This skirt started life as a size 20 Fletcher Jones skirt, which was an iconic Australian label known for using Australian wool but has sadly since closed. I bought this on a 50% off day, so it cost me $6:

Using Claire Schaeffer's brown paper and vinegar method I managed to press the pleats mostly out, and although they are slightly still there it gives a bit of texture to the fabric.

I decided to place the coloured stripes on one side of my body, which meant that I had to cut one side out upside down. If you look closely you can see some white horizontal stripes within the grey and yellow vertical stripes which are on opposing sides on the front and back, but I doubt anyone else will notice this little detail.

I tried my best to line those stripes up vertically and horizontally, but the darts made that impossible:

I had to eke out the sleeves from the leftover fabric which meant that I couldn't match the stripes there either, but I think all these mismatched stripes makes the dress look very RTW. And the fact that several people have complimented me on the dress but no one has mentioned the stripes not lining up exactly just proves that no one cares about these details as much as we do!

Because I've made this dress so many times before, it came together quickly and fitted like a glove first time. The original skirt was unlined and had a short invisible zip, so I had to use new lining and a new invisible zip but I'll reuse the original zip in another project and there was hardly any fabric left of the original garment, and overall it was a good reuse of the original garment. The whole point of refashioning and recycling is to reduce waste, and it makes little sense to me when I see refashioning projects that use just a little bit of several garments - so much leftover scraps which absolutely no one needs anymore of. I'm also a little bit horrified when I see beautiful garments 'refashioned' just by chopping off sleeves or the skirt to make a mini dress, it makes me wonder if that project won't be worn often or last too long and is in effect just fast fashion as well.

Anyway, if you've read this far can I ask one more favour from you? You can vote for your favourite project over at the ASG website - there are some great other entries in the gallery, but if you like mine the best vote for entry 19 (vote here)!

Burda of the month: 1/2017 #119 cowl neck top

Tuesday 6 June 2017
Burda drape top in bronze knit fabric

I made my January Burda project way back in April, but I held off posting about it because I wasn't entirely happy with it and wanted to make some tweaks to it. I'm still not happy with it, so I'm recording here for posterity while I think what else I can do to make it better (probably a complete refashion).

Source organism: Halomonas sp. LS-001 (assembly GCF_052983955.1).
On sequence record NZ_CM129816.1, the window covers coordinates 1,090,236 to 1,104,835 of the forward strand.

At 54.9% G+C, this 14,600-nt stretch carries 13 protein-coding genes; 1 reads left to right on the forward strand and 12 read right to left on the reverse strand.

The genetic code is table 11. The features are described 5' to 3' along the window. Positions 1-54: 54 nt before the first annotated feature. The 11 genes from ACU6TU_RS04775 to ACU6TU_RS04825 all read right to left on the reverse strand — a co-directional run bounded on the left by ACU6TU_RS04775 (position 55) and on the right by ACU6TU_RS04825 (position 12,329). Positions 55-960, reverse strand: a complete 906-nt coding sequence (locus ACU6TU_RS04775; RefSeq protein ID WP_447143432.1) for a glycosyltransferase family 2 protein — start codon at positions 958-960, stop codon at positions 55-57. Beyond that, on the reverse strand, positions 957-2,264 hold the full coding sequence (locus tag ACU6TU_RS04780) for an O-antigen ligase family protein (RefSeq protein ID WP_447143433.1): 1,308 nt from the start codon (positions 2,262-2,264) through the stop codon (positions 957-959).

This is 1/2017 #119, which Burda refers to as cowl neck shirt:
It's a typical Burda top which is very low cut thanks to that deep cowl, but interestingly for Burda this time they have included a camisole to wear under for modesty. You just know that if Burda think it needs an top to wear under it then it definitely it scandalously low!

The fabric I used is a cotton knit in dark brown with a metallic gold finish that gives it a bronze sheen, bought from The Fabric Store eariler this year during one of their sales. It really is lovely fabric, which is why I was so keen to make this work:

Unfortunately this top has turned out very frumpy. I do love a cowl neck, but the whole front of this top is essentially draped, and it just feels very big on me:

Burda drape top in bronze knit fabric

Burda drape knit top in bronze knit fabric

I cut out a straight size 36, even though according to my measurements I should have used a 42 at the hips and this still turned out huge. There's just way too much fabric across the front, and a bit too much at the back as well:

I did wear this top out to dinner and drinks one night back in April, and I found myself constantly adjusting it all night long. Tucking it in didn't look any good and nor did pinning out excess at the sides work because that just spread out the folds at the front but didn't make it fit any closer.

So I did what I usually do - let it sit in a little ball in my half made projects box for two months while I thought about it. Finally I decided to try sewing clear elastic along the side seams to gather the bottom half of the top and hopefully create some ruching across the middle that would reduce the length and maybe tighten it up a bit.

Well, that didn't work out that well either - it still looks frumpy:

Enough of the negative hey? The things I do like about this top beside the fabric is the shoulder pleats because they are a nice feature at the shoulder but also help the top drape in the front:

Construction wise this is pretty straightforward and simple to make. I didn't have enough fabric to make the camisole style top to wear underneath, so I literally have made a strapless crop top by sewing a tube with an elastic casing at the top, using the last bit of fabric I had left. This covers the necessary bits so it works.

So overall, I don't love this top at all and as I said at the outset I'm thinking of pulling it apart and making it into another top. There is plenty of fabric to work with, and I have loads of other cowl neck patterns that I can use, so I'll add this to my to do list.

But if you have a far better endowed bust line that I do, this top may look great on you so don't let my failure here put you off this pattern!